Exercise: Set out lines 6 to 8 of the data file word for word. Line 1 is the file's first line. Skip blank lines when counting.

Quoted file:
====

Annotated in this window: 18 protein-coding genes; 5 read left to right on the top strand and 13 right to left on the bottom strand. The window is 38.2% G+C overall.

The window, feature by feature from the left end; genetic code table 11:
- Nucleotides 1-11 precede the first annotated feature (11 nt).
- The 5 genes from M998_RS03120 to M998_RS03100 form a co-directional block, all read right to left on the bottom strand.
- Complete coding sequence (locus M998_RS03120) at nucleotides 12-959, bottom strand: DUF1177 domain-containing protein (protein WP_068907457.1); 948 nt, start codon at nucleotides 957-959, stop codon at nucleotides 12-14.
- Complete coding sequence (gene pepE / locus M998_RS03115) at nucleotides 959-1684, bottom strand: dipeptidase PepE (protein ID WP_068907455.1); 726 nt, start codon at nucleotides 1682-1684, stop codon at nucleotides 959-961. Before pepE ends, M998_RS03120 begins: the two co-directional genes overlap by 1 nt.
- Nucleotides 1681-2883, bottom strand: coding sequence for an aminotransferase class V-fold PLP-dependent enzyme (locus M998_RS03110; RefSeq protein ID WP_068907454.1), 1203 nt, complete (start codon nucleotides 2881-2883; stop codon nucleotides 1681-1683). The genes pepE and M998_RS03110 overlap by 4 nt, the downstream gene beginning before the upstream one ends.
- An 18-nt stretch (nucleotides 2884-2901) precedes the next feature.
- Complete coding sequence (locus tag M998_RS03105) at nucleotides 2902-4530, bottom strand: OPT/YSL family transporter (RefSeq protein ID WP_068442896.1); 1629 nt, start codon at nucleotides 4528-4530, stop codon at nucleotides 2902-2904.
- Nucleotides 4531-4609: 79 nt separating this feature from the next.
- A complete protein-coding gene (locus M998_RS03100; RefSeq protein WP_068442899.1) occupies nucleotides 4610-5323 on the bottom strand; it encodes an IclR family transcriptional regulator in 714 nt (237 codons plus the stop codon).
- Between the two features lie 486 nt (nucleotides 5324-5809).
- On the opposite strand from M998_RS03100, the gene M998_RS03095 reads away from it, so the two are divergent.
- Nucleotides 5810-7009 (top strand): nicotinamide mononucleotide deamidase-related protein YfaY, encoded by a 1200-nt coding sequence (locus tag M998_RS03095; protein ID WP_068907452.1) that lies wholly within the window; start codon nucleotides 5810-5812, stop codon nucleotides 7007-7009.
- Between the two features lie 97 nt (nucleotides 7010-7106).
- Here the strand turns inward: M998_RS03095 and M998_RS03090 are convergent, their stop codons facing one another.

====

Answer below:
- Complete coding sequence (gene pepE / locus M998_RS03115) at nucleotides 959-1684, bottom strand: dipeptidase PepE (protein ID WP_068907455.1); 726 nt, start codon at nucleotides 1682-1684, stop codon at nucleotides 959-961. Before pepE ends, M998_RS03120 begins: the two co-directional genes overlap by 1 nt.
- Nucleotides 1681-2883, bottom strand: coding sequence for an aminotransferase class V-fold PLP-dependent enzyme (locus M998_RS03110; RefSeq protein ID WP_068907454.1), 1203 nt, complete (start codon nucleotides 2881-2883; stop codon nucleotides 1681-1683). The genes pepE and M998_RS03110 overlap by 4 nt, the downstream gene beginning before the upstream one ends.
- An 18-nt stretch (nucleotides 2884-2901) precedes the next feature.